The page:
MINNEAPOLIS – Three former officers who were with Derek Chauvin as he pressed his knee into George Floyd's neck are on trial on federal charges alleging they violated the Black man’s civil rights. Prosecutors have said J. Kueng, Thomas Lane and Tou Thao stood by as Chauvin slowly killed Floyd in front of them.
Defense attorneys have said Chauvin, the senior officer, called the shots.
Floyd, 46, was killed on May 20, 2020, after Chauvin placed his knee on Floyd’s neck and pinned him to the street for 9 1/2 minutes as he was facedown and gasping for air. Kueng knelt on Floyd’s back and Lane held down Floyd’s legs. Thao kept bystanders from intervening.
THE FEDERAL CHARGES
Kueng, Lane and Thao are broadly accused of willfully depriving Floyd of his constitutional rights while acting under “color of law,” or government authority. Chauvin pleaded guilty to one count of violating Floyd’s civil rights and is not on trial with his former colleagues.
Thao and Kueng are charged with willfully violating Floyd’s right to be free from unreasonable seizure by not intervening to stop Chauvin. The indictment says they knew what Chauvin was doing and that Floyd was handcuffed, unresisting and eventually unresponsive. It’s not clear why Lane, who held Floyd’s legs, is not mentioned in that count, but evidence shows he asked twice whether Floyd should be rolled on his side.
Kueng, Lane and Thao are all charged with willfully depriving Floyd of his liberty without due process, specifically depriving him of the right to be free from an officer’s deliberate indifference to his medical needs. The indictment says the three men saw Floyd needed medical care and willfully failed to aid him.
Both counts allege the officers’ actions resulted in Floyd's death.
Prosecutors presented weeks of testimony and evidence about the officers’ training, arguing they knew they had a duty to intervene to stop Chauvin, and that they knew they had a duty to render medical aid. They argued that Floyd’s condition was so serious, that even bystanders without basic medical training could see he needed help.
Defense attorneys have argued that the Minneapolis Police Department’s training was inadequate. They also attacked a police culture they said teaches officers to respect senior officers, like Chauvin. Lane and Kueng, both rookies, argued they deferred to Chauvin. Thao, who was watching the bystanders, said he trusted the officers behind him were caring for Floyd.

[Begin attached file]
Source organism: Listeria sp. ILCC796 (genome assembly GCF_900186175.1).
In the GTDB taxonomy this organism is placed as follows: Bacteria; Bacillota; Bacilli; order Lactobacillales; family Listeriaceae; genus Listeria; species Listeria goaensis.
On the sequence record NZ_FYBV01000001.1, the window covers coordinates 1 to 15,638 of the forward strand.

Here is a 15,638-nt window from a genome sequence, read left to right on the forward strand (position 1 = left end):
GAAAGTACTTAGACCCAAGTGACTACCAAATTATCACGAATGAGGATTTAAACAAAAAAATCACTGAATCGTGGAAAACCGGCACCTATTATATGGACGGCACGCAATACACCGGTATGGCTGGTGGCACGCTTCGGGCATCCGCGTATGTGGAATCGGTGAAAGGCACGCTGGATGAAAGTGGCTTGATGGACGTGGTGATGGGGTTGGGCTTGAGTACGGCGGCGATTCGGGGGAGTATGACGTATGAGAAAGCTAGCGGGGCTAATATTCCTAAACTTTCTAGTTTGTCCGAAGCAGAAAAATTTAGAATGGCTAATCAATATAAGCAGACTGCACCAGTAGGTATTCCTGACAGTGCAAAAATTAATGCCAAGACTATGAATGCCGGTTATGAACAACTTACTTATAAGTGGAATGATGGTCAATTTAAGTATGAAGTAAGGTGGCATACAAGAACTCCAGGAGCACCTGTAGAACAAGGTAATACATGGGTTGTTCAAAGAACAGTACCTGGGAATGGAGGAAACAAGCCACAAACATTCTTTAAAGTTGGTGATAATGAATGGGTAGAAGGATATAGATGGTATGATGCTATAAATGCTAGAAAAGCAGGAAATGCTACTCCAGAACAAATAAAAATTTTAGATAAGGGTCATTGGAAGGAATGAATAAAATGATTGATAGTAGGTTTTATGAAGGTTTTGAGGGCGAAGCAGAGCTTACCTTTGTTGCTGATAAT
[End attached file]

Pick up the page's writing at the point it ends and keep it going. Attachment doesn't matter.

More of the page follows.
HOW IS IT DIFFERENT FROM THE STATE CASE?
The three officers are also charged in state court with aiding and abetting murder and manslaughter.
State prosecutors must prove the officers helped Chauvin commit murder or manslaughter, while federal prosecutors must show they violated Floyd's rights, essentially by failing to intervene or provide medical help.
Mark Osler, a former federal prosecutor and now a professor at the University of St. Thomas School of Law, drew this distinction: The state case is about what the officers did, and the federal case is about what they didn't do.
The state trial is scheduled to begin June 13.
To bring federal charges in deaths involving police, prosecutors must believe that an officer acted under the “color of law,” or government authority, and willfully deprived someone of their constitutional rights, including the right to be free from unreasonable seizures or the use of unreasonable force. That’s a high legal standard; an accident, bad judgment or simple negligence on the officer’s part isn’t enough to support federal charges.
Essentially, prosecutors must prove that the officers knew what they were doing was wrong but did it anyway.
Historically, federal charges have been brought after a state case was unsuccessful, Phil Turner, another former federal prosecutor, said. He pointed to the 1991 police beating of Rodney King as an example. After the Los Angeles officers were acquitted in state court, federal charges were brought “because the state system failed and it was obvious to everyone that it was a miscarriage of justice,” Turner said. Two of the four officers were ultimately convicted in federal court.
Most high-profile fatal shootings by police in recent years have not resulted in federal charges, though activists have called for them. An exception is the case of Michael Slager, a white South Carolina police officer who fatally shot Walter Scott in the back as the unarmed, 50-year-old Black man ran from a 2015 traffic stop.
Slager’s state murder case ended with a hung jury and mistrial in 2016. A year later, he pleaded guilty in federal court to violating Scott’s civil rights; prosecutors dropped state murder charges. Slager was sentenced to 20 years in prison.
Several corrections officers have been convicted in the past two decades of violating the civil rights of inmates who died after they were denied medical care — sometimes after an assault. The allegation involving deprivation of medical care is similar to the count all three former Minneapolis officers face in Floyd's killing.
WHAT SENTENCE COULD THEY FACE?
Federal civil rights violations that result in death are punishable by up to life in prison or even death, but those sentences are extremely rare. Federal sentencing guidelines rely on complicated formulas that indicate the officers would get much less if convicted.
Find AP’s full coverage of the killing of George Floyd at: https://apnews.com/hub/death-of-george-floyd